Some 700 million people currently live in extreme poverty — on less than $1.90 per day. By one estimate, closing this poverty gap, and ending extreme global poverty, would take $90 billion annually. Aid institutions such as the World Bank, USAID, and DFID currently spend $140 billion each year, and private giving to international development adds to this sum (it was $23 billion in the US alone in 2017). To top it off, developing country governments do not sit idly by — most invest billions in economic development and poverty reduction, often vastly more than is provided by international aid.
Global poverty is a solvable problem. The total funding given for international development and poverty reduction each year is already much greater than the extreme poverty gap. So why does it persist?
Partly because the majority of resources allocated to economic development are not focused on today’s problems — the majority of funding goes to support services that might eventually reduce poverty and hardship, such as health, education and infrastructure, with comparatively little dedicated to ending immediate hardships caused by a lack of money.
Perhaps this is a reasonable approach — with limited resources if it is cheaper to end future poverty (e.g., through health investments, education and the like) than current poverty (which requires direct transfers to low-income people) it would make sense to focus on long-term poverty reduction. What this approach misses, however, is that current and long-term poverty reduction are not the same problem: the people who will not be poor due to long-term investment are different people to those who might die poor in the meantime. Further, this approach assumes that donors see short and long-run poverty as the same problem, and are willing to contribute only a fixed amount to solve the overarching problem of “poverty.”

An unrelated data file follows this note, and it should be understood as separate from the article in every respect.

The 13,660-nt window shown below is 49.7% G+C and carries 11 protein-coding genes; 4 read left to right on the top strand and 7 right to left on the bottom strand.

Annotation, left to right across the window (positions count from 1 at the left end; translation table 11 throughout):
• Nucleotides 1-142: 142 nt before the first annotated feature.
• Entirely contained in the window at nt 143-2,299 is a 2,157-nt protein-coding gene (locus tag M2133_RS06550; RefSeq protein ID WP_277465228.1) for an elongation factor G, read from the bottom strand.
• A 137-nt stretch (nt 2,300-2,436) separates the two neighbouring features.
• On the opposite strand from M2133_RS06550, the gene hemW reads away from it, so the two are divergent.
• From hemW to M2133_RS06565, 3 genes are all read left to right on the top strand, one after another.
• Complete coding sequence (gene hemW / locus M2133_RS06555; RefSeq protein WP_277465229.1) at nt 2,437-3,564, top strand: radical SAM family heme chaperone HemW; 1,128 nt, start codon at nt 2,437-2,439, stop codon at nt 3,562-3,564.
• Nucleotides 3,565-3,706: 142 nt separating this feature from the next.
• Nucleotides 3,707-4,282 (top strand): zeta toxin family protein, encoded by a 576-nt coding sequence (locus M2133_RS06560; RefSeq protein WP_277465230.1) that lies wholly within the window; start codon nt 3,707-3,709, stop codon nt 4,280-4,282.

We decided to test this latter assumption. Specifically, we wanted to see if individual donors had a single budget that they are willing to allocate to poverty reduction, or whether they grasped the duality of short and long-term poverty and responded in proportion to the magnitude of various needs.
We conducted several experiments using the Mturk platform, which facilitates social science research among other uses. More than 230 people, approximately 75% of whom had given at least $1 to charitable causes in the last year, responded to our surveys. The hypothesis we tested was whether donors would donate more if given the opportunity to contribute to both short and long-term poverty reduction, than they would if given the opportunity to contribute only to long-term poverty reduction.
In the first experiment we asked respondents to allocate $30 to various charitable options: an organization providing educational services in India, an organization dedicated to providing clean water in Africa and an organization providing insecticide treated bed nets to prevent malaria. This was an incentivized choice, meaning the choices of one randomly selected respondent would determine real charitable donations, making it in the interest of the respondent to answer according to their real views. When faced with these option, donors roughly split their donation between the charities, with the average donation per charity being $10.